062 – Revolutions in Data Collection

The IDEMS Podcast
The IDEMS Podcast
062 – Revolutions in Data Collection


Open access software tools like ODK (Open Data Kit) have been a game changer in enabling access to digital data collection. Lucie and David discuss what makes ODK so interesting, and compare its development and use to that of R-Studio, another open access software that has made waves in data analysis. What will be the next step change in data collection? Does ODK’s impact represent an alternative model to that of “big bets” as the route to bring about large-scale change?

[00:00:00] Lucie: Hi and welcome to the IDEMS podcast. My name is Lucie Hazelgrove Planel, I’m a social impact scientist and anthropologist at IDEMS, and I’m here today with David Stern, one of the founding directors of IDEMS.

Hi David.

[00:00:21] David: Hi Lucie, what’s the topic for today?

[00:00:23] Lucie: Today I’d be really interested to talk about data collection.

[00:00:28] David: Yes.

[00:00:29] Lucie: Because in the last 10 years, possibilities for data collection have changed completely. And I’m not talking about computers, the arrival of computers. I’m talking more about the widespread use and availability of smartphones, I think, or tablets as well, actually.

[00:00:43] David: I think you might even need to go back further than 10 years for that, but yes, there has been a real shift. And I think there is another shift which is emerging. So, yes, this is rather interesting.

[00:00:56] Lucie: I’m not sure about that other shift, I look forward to hearing about that. So in the past, I think historically, people have always done a lot of data collection by hand. So filling things out on paper, especially like questionnaires. So a lot of the researchers and research projects that we engage with, that’s what they started off doing, I think I’m correct in saying, but now a lot of them are realising that they can be a lot faster if they do it directly with online forms, well, digital forms, they don’t need to be connected to the internet at the immediate time.

And so some of the advantages are that you don’t need to input the data afterwards into a computer to then analyse it, because obviously everyone uses computers nowadays. And then you don’t need to lose forms, or you lower the risk of losing the paper forms, or them getting damaged.

[00:01:47] David: And in some sense, for many listeners, they might say, well, wait a second, this did, as you say, happen 10 years ago, or more. And that is in, if you want, high resource environments, this shift happened in the past. And actually some of the shift went directly to phone, it went to automated things and other ways.

And there’s been a whole set of things which happened in high resource environment, but most of them were paid services. And so in the low resource environments we work, it has been slower to happen. And some of the transformative technologies are the open technologies, where suddenly there isn’t a pay wall between you and doing this.

So in some sense, this is why this sort of process, actually has a very long history. You know, national stats offices, this history with them is rather interesting and very different again, and they’ve actually got tools which are more specific to them, which aren’t used so widely outside.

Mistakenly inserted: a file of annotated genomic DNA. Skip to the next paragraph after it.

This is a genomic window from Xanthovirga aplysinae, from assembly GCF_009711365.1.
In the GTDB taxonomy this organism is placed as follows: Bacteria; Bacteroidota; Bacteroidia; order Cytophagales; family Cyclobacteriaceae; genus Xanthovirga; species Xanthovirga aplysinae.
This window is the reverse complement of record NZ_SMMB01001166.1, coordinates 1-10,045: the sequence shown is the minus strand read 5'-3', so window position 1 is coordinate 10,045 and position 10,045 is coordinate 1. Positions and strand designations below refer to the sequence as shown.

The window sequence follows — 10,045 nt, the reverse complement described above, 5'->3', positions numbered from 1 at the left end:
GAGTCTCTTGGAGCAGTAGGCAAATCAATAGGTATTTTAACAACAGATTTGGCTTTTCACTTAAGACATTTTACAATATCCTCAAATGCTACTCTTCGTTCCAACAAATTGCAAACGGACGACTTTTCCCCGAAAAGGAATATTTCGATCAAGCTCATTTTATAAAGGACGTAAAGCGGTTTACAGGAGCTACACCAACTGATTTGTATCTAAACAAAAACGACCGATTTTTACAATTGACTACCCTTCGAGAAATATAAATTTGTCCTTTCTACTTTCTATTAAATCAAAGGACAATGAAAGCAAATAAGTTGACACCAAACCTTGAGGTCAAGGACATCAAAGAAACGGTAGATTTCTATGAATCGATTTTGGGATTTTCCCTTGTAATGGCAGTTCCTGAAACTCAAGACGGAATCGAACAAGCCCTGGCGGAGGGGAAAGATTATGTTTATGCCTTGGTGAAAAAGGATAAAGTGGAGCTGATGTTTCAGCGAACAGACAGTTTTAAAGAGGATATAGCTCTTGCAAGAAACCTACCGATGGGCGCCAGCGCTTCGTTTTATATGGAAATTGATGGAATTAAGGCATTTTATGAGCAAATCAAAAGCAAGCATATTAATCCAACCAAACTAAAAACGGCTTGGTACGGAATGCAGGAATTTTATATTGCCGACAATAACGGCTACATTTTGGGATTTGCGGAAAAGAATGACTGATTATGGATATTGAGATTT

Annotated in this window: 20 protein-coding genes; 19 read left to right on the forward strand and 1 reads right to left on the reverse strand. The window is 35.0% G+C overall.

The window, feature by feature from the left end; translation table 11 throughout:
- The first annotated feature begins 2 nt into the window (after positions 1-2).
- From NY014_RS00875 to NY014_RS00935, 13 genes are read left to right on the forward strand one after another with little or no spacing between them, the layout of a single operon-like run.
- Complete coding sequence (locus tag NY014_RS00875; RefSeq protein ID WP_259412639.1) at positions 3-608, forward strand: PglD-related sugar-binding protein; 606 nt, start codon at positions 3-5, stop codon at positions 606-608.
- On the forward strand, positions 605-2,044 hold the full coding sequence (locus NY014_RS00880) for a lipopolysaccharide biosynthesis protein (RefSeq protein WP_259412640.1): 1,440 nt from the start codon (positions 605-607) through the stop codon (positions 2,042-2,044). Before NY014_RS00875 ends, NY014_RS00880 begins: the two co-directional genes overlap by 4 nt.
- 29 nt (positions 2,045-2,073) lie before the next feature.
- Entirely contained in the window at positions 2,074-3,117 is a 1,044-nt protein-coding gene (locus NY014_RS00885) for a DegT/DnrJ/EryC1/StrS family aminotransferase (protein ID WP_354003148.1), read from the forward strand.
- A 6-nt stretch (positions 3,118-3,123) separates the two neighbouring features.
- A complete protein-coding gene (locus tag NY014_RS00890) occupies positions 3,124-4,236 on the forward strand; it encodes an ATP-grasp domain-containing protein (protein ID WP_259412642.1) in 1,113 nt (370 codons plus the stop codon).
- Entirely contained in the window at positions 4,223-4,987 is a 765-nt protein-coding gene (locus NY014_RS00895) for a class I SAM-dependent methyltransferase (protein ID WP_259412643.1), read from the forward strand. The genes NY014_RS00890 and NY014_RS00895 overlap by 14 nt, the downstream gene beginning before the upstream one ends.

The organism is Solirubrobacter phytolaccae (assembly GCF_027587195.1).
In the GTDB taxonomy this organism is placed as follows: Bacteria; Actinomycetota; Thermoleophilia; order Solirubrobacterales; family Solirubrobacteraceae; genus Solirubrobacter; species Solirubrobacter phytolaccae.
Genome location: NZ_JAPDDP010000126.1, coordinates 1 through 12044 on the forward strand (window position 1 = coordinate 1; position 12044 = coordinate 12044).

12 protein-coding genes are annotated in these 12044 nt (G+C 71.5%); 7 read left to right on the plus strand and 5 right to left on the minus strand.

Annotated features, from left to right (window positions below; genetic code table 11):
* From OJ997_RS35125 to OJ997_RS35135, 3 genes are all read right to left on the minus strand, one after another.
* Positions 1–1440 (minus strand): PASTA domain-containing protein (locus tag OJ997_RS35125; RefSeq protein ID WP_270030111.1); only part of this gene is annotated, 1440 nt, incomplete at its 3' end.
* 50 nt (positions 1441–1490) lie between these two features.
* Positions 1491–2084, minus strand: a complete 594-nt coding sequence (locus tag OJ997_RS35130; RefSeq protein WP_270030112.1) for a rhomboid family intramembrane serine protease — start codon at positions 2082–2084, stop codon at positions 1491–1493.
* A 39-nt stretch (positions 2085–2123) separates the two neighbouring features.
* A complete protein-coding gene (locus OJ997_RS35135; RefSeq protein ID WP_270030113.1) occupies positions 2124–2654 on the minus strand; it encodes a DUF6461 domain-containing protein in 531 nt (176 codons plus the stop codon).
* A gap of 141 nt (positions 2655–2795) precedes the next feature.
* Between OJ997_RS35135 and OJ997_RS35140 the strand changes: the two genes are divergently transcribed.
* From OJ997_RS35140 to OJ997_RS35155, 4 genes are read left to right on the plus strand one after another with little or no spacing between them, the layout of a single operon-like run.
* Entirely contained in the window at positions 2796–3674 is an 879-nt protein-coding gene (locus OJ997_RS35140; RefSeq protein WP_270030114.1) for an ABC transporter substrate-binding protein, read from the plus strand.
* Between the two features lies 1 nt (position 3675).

A lot of the researchers we work with, use things like Open Data Kit, ODK, or some derivative. Kobo Toolbox is one of the most popular because Harvard was able to get a grant which meant that researchers worldwide can have the hosting of this freely done in a very efficient way and so on.

But it’s all built on these open data kit technologies. And that’s been, I think, as you say, I’ve observed that over, I guess, a 15 year period when I’ve been working in low resource environments, this has been coming in. And 10 years ago I was training people on ODK, roughly 10 years ago now, when this was something which was really unusual.

And now what’s really nice to see is that actually a lot of people are just exposed to it. That there is a lot of it around and it’s being used by all sorts of different people. It is almost the norm.

[00:03:48] Lucie: So a lot of the interns that we currently have in Mali, research method support interns, a lot of them, or perhaps about half of them, already have, well, either experience or exposure to ODK, which is really interesting.

[00:04:00] David: Absolutely. And this is demonstrating what a powerful set of technologies can do in these environments. And what I think is so interesting is that, as I say, in high resource environments, 10 years ago when I was involved, this was already known and already done, and there were so many tools and there’s so much going on, and people have been doing this for years and years.

But, when you went to the low resource environments, almost none of them applied because they weren’t designed for it. And what ODK did, and what was such a game changer, it wasn’t just that it was open, it was actually somebody who wasn’t part of the core ODK team who took the next step, and this is one of our big learnings.

So a lot of our technologies are built from the insights we gained of watching what happened with ODK, where there was this Excel authoring process for ODK. Now, what this did, was two things. One, it met people in a technology where they work, you know, most people were using a spreadsheet.

[00:05:17] Lucie: Exactly. Everyone loves to hate Excel.

[00:05:20] David: Exactly. You know, people are just familiar in that. And that meant that it was something where you were meeting people in a tool that they were familiar and used to using, rather than them having to learn how to use a new tool. Even if it’s easier to use that new tool than the tool they’re familiar with, there is still a barrier for some people.